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Shareholder Response to Market Volatility: FAQs


Frequently Asked Questions About Shareholder Response to Market Volatility

How do mutual fund shareholders respond to stock market volatility?

Historically, mutual fund investors have reacted calmly and without panic in response to stock market volatility. The Investment Company Institute has conducted a number of studies that show fund investors have never responded to sharp market breaks by redeeming shares en masse. Fund investors have an adequate understanding of investment risks and tend to take a long-term approach to their investments. While fund shareholders are not insensitive to long-term declines in stock prices, their response has been measured and gradual. There is no evidence that this long-established pattern of behavior will change.

Why do mutual fund shareholders react calmly?

ICI research indicates that fund shareholders typically are experienced investors with long-term investment objectives, such as retirement. Most fund shareholders made their first fund investment more than a decade ago. Fund investors tend to take periods of volatility in stride. ICI research finds that the "typical" shareholder is middle aged, employed with moderate household income, suggesting that retirement is still years in the future. Fund owners consistently indicate that they are not concerned with short-term market fluctuations.

Do mutual fund shareholders get professional investment advice?

Yes. Institute studies indicate that a majority of mutual fund shareholders use a professional financial adviser in making investment decisions about allocating financial assets. According to Institute research, an estimated 82 percent of new sales of long-term (equity, bond, and hybrid) funds were made through a third party or intermediary in 1999, up from 77 percent in 1990. During the same period, new sales of long-term funds made directly from fund companies to investors fell to 18 percent from 23 percent.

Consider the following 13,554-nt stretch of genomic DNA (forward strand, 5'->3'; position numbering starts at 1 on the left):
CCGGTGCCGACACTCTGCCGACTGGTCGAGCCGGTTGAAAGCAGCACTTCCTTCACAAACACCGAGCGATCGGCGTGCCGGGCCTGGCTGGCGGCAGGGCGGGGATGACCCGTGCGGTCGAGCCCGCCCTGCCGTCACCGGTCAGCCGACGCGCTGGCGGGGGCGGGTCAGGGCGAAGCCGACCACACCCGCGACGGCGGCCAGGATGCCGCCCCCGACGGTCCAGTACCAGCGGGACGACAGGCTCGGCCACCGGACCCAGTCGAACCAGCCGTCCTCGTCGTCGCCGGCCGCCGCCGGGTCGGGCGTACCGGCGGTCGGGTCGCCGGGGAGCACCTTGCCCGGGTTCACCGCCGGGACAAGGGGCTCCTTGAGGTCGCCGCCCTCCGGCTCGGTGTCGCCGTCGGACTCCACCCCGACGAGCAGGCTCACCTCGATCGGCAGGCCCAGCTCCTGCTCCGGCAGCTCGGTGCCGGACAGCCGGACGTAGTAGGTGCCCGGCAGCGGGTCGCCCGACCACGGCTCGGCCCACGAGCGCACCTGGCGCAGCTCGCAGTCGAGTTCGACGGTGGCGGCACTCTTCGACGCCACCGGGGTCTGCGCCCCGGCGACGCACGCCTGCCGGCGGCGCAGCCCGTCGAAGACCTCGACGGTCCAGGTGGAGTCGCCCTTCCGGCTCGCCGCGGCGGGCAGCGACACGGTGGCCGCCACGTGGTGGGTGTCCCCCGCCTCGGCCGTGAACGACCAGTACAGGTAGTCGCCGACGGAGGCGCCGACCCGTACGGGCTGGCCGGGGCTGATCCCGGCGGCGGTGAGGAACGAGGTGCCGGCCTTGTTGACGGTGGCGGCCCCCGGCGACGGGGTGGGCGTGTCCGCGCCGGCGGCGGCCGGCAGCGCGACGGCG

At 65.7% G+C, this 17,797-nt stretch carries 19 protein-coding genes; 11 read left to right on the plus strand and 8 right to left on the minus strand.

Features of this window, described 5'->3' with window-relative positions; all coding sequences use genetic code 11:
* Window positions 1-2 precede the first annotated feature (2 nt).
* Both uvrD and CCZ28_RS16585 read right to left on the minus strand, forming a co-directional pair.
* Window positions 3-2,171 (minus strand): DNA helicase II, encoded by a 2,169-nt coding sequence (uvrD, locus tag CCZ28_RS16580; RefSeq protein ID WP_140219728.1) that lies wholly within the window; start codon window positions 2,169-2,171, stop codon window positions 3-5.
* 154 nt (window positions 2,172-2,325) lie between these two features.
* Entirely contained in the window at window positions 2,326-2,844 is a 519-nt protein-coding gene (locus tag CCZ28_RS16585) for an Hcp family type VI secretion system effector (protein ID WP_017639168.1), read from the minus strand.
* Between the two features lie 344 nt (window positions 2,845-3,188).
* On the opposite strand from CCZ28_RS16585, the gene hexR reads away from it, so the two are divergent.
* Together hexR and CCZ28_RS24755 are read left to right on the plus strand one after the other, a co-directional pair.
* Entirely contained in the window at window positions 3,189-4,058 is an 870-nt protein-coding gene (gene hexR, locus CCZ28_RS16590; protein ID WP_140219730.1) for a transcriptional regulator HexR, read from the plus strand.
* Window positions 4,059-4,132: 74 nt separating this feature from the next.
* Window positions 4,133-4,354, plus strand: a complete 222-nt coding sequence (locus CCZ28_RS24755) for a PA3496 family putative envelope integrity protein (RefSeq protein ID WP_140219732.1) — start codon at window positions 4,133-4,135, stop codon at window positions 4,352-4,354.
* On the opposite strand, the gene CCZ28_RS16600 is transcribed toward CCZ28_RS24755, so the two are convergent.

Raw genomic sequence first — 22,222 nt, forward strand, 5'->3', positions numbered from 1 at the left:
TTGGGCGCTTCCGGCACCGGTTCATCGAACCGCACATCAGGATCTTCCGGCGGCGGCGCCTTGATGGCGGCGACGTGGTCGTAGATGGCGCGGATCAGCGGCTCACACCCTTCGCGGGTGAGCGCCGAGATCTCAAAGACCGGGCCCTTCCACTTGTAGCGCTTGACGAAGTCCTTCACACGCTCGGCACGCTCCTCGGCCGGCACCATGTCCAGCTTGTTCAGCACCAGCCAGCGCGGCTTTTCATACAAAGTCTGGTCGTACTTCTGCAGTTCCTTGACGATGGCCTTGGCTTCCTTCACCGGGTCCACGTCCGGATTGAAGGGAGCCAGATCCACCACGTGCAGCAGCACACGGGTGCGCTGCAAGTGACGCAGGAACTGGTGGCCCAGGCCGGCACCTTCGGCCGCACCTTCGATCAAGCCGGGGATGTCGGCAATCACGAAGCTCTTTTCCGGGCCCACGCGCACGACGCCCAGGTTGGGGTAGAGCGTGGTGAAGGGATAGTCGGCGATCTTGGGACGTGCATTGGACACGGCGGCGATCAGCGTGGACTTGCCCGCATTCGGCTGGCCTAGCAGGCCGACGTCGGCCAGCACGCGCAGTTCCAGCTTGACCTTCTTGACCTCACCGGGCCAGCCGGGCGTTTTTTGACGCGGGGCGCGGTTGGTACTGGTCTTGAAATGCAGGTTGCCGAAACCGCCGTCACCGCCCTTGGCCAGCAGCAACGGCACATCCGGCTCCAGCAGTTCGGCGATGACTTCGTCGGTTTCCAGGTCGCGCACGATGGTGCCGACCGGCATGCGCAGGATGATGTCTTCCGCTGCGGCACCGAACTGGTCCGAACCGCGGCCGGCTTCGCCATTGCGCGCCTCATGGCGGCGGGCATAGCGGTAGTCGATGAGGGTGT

Do net redemptions from stock funds occur?

As with new sales, redemptions are a normal part of the mutual fund business. Net redemptions or outflows occur when the amount of shares redeemed exceeds the amount of new purchases of shares by investors. However, net redemptions are not generally a result of a spike in shareholder redemption, but rather a decrease in new sales. During market downturns, mutual fund shareholders typically slow the rate at which they purchase new shares of mutual funds, and outflows may occur as the result of slowing in sales. The largest outflow since 1945, measured as a percentage of stock fund assets, occurred during and immediately after the 1987 stock market break, yet amounted to only 3.1 percent of total stock fund assets. In March of 2001, $15.7 billion net redemption from domestic stock funds was recorded. That amounted to 54 cents for every $100 invested in stock funds.

What types of mutual funds do shareholders own?

The typical shareholder owns several funds. Equity funds are the most widely held type of fund, which 88 percent of shareholders own. Forty-eight percent of shareholders own money market funds, 42 percent own bond funds and 35 percent own hybrid funds, which invest in a mix of stocks and bonds.

Do mutual funds influence stock market prices?

There is no established correlation between mutual fund cash flows and stock market activity. In fact, Federal Reserve researchers have found no evidence that equity fund flows cause stock market prices to change. Funds account for only a minority of U.S. corporate stock. Households, pension funds and insurance companies hold about 80 percent of equities in the domestic stock market, while mutual funds hold about 20 percent.

How much of domestic stock mutual fund assets are held in retirement vehicles?

Nearly half (47.5 percent) of domestic stock mutual fund assets are held in retirement vehicles—such as 401(k) plans and individual retirement accounts. Such holdings are long-term in nature. Over the past two decades, the growth of IRAs and defined contribution plans has given U.S. households considerably more control over the portfolio allocation of their retirement assets. At the same time, mutual funds have become an increasingly important component of households’ retirement accounts. Research indicates that most shareholders are unlikely to trade frequently or redeem fund shares precipitously.

September 2001